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Dragonseye by Anne McCaffrey

Published by Del Rey Books

Reviewed by Leigh Kimmel

After telling the story in Dolphins of Pern of how humans renewed the old partnership with dolphins which had been lost in the chaos of the Crossing, Anne McCaffrey decided to write her next Pern book about a completely different era of Pernese history. Maybe she felt that the Ninth Pass was pretty much mined out for story possibilities, or maybe she just wanted to explore a new era and see what kind of stories could be told there. It's a problem that will be faced eventually by the author of any popular long-running series -- the longer one goes, the harder it become to keep writing fresh books, yet keep giving readers the elements that make the series desirable.

In the case of Pern, that last part is pretty well defined. Every Pern book will have at least one Hatching scene. It's an inescapable must, since the bond between dragon and rider is the literary foundation of Pern. The first Hatching scene in Dragonflight was fairly easy to write for the simple reason that it was the first, and there was no baggage of prior art to avoid rehashing. It was necessary only to convey the event clearly enough that the reader understood what was occurring and feel its emotional significance for Lessa. However, once Ramoth began laying regularly, the subsequent Hatchings in that novel were given minimal story time, often just summary mentions.

In Dragonquest we got a new twist on the Hatching scene -- the inauspicious event, in this case the Impression of the runt dragon Ruth by young Lord Jaxom of Ruatha Hold. This event was politically significant because of the critical nature of Ruatha Hold, particularly with Pernese politics already in turmoil as a result of the split in Weyr leadership between F'lar's modern Benden Weyr and the Weyrs of the Oldtimers who were having trouble adjusting to four centuries of slow cultural change. That event also created the problems at the heart of The White Dragon, not just the central plotline of Lord Jaxom's struggle to become both dragonrider and Lord Holder in his own right, but also the subplot of the stolen queen egg and the Hatching at which Ramoth's anger must be appeased before the Impressions can take place.

When Ms. McCaffrey went back in time to tell the story of the Plague, the Hatching in the end of Moreta: Dragonlady of Pern and Nerilka's Tale had the especial poignance of being the last clutch of the dead hero Moreta's queen dragon. And of course Dragonsdawn featured the first Hatching ever, with the particular problem that the Candidates on the sand had absolutely no idea of what to expect or how to deal with the events as they unfold, no experienced dragonriders to turn to for guidance. It's only by good fortune and the characters' sound judgment (and perhaps just a little help from the author) that everything goes right enough that no dragons are lost through stupid mistakes when they're so desperately needed.

In Dragonseye we have a new variation on the inauspicious interruption by someone who isn't supposed to be on the Hatching Grounds. In this case young Debera's family come charging out in an effort to prevent her Impression of the green dragon Morath, only to discover the hard way that a dragon set on Impression will not be deterred. It also has the interesting element of the dragon mind-speaking her rider so adamantly that every rider in the vicinity could hear, which would seem to contradict the idea that the ability to hear other dragons is extremely rare and almost always restricted to women who ride queen dragons. However, it is also possible that it should be understood that Morath bespoke her rider with such force that it was transmitted through the other dragons to their riders, since it has been established that dragons can speak with one another telepathically, much as they speak to their respective riders.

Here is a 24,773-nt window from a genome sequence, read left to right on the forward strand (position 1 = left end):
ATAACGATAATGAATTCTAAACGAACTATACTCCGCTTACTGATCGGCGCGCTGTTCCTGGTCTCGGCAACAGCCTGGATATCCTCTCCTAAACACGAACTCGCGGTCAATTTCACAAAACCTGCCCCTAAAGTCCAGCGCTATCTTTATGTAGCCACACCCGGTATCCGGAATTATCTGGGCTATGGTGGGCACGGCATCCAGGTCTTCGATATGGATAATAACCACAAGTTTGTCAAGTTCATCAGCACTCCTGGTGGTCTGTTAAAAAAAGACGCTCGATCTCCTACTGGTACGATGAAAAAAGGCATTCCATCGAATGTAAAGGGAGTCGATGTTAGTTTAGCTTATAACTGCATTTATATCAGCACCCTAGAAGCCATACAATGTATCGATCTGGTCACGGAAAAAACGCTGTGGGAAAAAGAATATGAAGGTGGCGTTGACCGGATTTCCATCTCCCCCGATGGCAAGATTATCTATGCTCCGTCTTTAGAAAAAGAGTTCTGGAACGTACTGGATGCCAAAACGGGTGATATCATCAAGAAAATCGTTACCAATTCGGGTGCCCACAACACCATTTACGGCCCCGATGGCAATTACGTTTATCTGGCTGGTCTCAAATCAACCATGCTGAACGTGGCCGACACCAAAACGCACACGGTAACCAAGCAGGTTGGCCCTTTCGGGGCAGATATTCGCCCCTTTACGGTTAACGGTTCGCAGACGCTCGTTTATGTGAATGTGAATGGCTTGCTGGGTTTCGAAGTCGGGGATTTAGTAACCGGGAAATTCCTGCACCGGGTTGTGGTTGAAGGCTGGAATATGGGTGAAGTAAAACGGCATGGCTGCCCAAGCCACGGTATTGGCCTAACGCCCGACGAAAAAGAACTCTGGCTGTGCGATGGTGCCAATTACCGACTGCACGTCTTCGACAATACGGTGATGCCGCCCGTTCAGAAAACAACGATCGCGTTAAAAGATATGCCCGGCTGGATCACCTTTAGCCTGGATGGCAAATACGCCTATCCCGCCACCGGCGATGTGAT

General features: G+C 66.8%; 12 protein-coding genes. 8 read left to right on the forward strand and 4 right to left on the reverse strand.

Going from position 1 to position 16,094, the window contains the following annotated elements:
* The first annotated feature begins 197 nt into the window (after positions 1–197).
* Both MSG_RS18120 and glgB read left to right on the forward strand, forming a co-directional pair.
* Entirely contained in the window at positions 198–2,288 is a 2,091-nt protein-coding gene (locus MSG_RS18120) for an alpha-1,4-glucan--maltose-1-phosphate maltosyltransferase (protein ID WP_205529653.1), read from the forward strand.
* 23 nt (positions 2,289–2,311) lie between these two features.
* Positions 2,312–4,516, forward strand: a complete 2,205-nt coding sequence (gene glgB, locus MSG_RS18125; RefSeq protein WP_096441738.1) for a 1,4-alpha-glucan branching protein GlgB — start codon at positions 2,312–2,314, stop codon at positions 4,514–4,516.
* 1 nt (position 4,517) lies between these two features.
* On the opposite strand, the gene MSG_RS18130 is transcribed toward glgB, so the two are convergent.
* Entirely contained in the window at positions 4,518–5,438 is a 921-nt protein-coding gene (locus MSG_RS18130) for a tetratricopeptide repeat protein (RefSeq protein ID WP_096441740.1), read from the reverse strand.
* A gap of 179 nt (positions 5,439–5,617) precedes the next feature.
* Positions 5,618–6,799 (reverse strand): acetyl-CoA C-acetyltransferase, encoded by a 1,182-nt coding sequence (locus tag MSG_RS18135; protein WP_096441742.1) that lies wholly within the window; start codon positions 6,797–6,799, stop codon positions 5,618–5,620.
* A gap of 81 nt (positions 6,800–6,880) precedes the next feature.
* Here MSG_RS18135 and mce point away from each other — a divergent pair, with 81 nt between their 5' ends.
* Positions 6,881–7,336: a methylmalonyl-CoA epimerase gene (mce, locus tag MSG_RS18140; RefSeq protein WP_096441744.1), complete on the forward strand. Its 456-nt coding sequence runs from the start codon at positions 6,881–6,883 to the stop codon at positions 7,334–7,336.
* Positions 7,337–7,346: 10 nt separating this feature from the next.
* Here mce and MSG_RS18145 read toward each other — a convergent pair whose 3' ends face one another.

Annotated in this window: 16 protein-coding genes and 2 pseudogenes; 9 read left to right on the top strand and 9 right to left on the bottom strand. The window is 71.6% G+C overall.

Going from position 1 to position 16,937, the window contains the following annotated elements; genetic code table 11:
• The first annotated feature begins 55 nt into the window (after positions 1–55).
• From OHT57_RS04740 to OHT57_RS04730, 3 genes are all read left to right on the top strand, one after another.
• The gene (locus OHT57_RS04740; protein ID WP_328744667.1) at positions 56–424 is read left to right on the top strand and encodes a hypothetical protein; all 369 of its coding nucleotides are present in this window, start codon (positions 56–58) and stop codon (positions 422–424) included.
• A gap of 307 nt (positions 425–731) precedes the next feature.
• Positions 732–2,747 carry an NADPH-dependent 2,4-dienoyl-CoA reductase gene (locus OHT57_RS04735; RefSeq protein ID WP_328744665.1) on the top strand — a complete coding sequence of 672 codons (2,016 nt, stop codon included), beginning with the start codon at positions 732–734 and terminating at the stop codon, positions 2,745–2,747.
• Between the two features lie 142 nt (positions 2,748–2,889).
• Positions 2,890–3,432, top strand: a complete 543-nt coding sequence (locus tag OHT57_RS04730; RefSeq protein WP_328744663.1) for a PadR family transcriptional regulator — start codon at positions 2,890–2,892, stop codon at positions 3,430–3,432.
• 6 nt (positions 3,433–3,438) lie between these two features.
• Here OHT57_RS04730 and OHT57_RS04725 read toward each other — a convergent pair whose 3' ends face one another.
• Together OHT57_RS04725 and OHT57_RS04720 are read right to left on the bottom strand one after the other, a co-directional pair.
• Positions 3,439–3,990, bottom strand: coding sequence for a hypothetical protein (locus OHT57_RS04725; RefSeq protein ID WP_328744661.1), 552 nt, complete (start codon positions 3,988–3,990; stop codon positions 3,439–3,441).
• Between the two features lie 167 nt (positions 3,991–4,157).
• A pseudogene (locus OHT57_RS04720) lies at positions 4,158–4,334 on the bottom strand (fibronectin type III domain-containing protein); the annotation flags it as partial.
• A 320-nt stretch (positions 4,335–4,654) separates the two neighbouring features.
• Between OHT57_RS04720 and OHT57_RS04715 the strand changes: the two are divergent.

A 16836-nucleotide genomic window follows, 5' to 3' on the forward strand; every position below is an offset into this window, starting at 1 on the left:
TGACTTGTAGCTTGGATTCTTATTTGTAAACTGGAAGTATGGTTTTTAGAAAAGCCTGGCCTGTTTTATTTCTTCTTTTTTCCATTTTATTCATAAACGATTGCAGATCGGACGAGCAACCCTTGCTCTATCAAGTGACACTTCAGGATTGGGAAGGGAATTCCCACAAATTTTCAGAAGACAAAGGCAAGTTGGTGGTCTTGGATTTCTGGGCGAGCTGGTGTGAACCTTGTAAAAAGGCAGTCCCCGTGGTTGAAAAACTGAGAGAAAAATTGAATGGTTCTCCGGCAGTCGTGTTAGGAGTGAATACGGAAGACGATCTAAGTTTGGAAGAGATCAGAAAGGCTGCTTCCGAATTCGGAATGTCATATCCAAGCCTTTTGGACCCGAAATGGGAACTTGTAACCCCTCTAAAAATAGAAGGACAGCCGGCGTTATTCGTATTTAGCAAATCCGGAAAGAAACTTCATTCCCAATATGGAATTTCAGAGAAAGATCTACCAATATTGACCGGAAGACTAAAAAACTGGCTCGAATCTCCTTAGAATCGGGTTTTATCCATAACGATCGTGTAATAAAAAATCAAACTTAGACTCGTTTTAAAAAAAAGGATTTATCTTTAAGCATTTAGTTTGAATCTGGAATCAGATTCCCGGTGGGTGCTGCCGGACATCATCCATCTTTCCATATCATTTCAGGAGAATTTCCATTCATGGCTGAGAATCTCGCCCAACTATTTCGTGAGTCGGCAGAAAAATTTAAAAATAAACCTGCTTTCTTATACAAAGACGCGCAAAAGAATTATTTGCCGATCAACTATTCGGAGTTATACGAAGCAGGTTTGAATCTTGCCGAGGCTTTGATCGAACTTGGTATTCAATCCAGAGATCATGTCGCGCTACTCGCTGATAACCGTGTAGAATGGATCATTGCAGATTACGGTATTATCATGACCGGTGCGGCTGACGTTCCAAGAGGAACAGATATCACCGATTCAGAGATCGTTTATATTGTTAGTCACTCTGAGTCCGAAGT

More interesting is the mention for the first time that there have been incidents in which a hatchling dragon could find no suitable match among the Candidates upon the sands, or even among the audience in the tiers, and as a result died in anguish. This is a marked departure from all prior books, in which it was simply taken for granted that every hatchling would Impress someone, even if it had to settle for someone who wasn't an ideal match -- particularly in that very first Hatching, when there weren't that many Candidates and nobody knew anything about how Impression would work, except by analogy by the fire lizards, which were not wise as dragons are. Now it is possible that Ms. McCaffrey had been asked repeatedly about what would happen if a hatchling really couldn't find a suitable match at all, and decided to write that throwaway line in to show why it was so absolutely important to make sure there were always plenty of Candidates on the sands. However, it is still enough of a departure from the established storyline that it jars, if not quite so much as the later novels in collaboration with her her son Todd in which we actually see the horror of a dragon not Impressing and flinging itself between to its doom.